Brainstorm School Summer ’23 Week 4 and Evolve Week 1
I haven’t posted in a while, and it’s not from lack of time. It’s because I haven’t been doing any art. I got divorced at the end of March and for the last couple months I had to spend a lot of time selling my house and moving to a different state. I didn’t have any motivation to do art, and skipped the first 4 weeks of my classes at Brainstorm. This week I finally got back into the homework, but I also decided to go a different direction with art, at least for now.
I signed up for the Evolve Artist art school. It goes from the very basic foundations up to professional realism in traditional oil paint, with about 60 paintings total. Here is the first and last assignment.
It supposedly takes about 350 hours to go from the first painting to the second, with about 60 paintings in between. I’ve always been interested in oil painting, but in the past I was trying to get an art job as quickly as possible, which is what drew me to concept art. For reasons I can’t explain, I don’t care about getting a job as much anymore. The divorce has changed me somehow but I can’t put my finger on it yet. All I know is that right now I’m very motivated to learn oil painting, so that’s what I’m going to do.
I was drawn to this specific program because the instructor, Kevin Murphy, has a very thorough, clear, and concrete way of teaching the fundamentals. Here’s an example of his teaching method. Every assignment adds just one bit of extra complexity so that you’re only learning one new thing at a time, while continuously practicing what you already know. If I work on the paintings every day (which is my plan) I should probably be able to finish the program in about 3 months. After that they also have an advanced program that covers another 350 hours.
Another thing that drew me to Evolve was that you get all the supplies as part of tuition. They shipped me a box of paint (Old Holland, no less), brushes, canvases, etc. I like that they don’t use any solvents or paints with heavy metals (cadmium, colbalt, etc.), so I feel safe painting without gloves or ventilation.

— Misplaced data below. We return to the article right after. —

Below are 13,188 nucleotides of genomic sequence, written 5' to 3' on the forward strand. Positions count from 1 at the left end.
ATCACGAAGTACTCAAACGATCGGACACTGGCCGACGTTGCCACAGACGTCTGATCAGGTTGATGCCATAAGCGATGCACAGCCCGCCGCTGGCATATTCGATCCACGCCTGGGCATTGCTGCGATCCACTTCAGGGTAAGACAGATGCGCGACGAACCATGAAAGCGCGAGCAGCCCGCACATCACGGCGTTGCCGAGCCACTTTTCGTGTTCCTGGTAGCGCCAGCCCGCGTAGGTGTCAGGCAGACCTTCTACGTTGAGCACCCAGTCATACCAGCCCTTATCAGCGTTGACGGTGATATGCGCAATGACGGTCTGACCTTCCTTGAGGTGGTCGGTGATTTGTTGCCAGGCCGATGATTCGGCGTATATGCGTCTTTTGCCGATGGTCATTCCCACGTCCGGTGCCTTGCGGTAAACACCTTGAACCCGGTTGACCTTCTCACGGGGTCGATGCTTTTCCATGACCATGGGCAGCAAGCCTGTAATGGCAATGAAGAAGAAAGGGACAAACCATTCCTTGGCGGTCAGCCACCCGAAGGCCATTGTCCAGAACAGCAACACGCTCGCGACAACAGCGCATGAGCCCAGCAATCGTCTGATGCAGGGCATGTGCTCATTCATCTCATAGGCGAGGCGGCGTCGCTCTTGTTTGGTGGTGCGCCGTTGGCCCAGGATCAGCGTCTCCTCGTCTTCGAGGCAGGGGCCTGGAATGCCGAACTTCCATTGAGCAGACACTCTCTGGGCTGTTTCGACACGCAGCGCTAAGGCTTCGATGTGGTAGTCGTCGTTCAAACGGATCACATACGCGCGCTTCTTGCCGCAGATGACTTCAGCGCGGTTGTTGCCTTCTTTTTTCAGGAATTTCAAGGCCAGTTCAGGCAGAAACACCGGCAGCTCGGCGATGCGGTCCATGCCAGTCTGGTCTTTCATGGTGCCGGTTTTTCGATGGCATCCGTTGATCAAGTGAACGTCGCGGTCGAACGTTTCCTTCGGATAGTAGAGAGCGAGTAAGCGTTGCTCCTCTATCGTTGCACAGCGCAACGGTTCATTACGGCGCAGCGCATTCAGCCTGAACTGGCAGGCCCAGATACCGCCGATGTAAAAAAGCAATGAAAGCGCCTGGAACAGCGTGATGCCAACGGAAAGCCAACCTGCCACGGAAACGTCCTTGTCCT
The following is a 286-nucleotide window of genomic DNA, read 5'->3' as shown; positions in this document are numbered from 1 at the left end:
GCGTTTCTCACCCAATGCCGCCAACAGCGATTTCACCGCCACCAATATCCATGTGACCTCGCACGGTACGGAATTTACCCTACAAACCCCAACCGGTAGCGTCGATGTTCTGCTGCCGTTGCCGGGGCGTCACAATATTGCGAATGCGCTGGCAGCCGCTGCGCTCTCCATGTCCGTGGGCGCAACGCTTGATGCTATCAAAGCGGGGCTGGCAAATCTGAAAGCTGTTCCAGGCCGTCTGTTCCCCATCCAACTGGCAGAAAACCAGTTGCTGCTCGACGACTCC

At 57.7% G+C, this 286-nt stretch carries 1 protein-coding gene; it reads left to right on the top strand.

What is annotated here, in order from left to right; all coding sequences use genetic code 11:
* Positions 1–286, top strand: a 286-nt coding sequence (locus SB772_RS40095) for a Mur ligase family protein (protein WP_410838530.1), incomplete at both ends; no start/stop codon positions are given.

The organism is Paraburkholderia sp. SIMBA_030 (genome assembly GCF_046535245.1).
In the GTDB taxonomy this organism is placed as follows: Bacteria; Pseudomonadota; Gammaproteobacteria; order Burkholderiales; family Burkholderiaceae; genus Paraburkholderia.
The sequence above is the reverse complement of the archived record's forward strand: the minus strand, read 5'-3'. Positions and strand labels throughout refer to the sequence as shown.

I’m not abandoning concept art completely, but I’m probably going to focus more on traditional realism for a while. I think I have some large educational holes when it comes to painting, and Evolve should help fill those. After I finish Evolve, my imaginative work should be even better.
I’ll be working on this project for the next 5 weeks with the goal of getting six portfolio pieces.
Block 1 Part 1
I thought I would do much better on this, but it was deceptively difficult to get really straight lines. The texture of the canvas was like little squares, and trying to paint in the exactly correct squares was like trying to fill tiny pixels. I had to get really close and almost strain my eyes, and I still didn’t get the edges straight. I had a lot of fun though. It was very relaxing to push paint around. It was also nice to be back at an easel. I’ve been drawing exclusively digitally for about a year and a half now.
I love how Evolve emphasizes correctness, patience, and focus. I feel like I’m always rushing to get the Brainstorm homework assignments done and I never have enough time to spend on anything. That seems like what the concept art industry is in general: work as fast as possible because the art director needed everything yesterday. With Evolve, the mantra is “take your time.” A painting takes how long it takes. The program is completely self-paced, and stresses craftsmanship and correctness above all else. Under no circumstances are we ever to leave a mistake in a painting that we know is not correct. We fix everything to the best of our ability. That’s the mentality I want to have with art, but I never got the chance to practice it with concept art.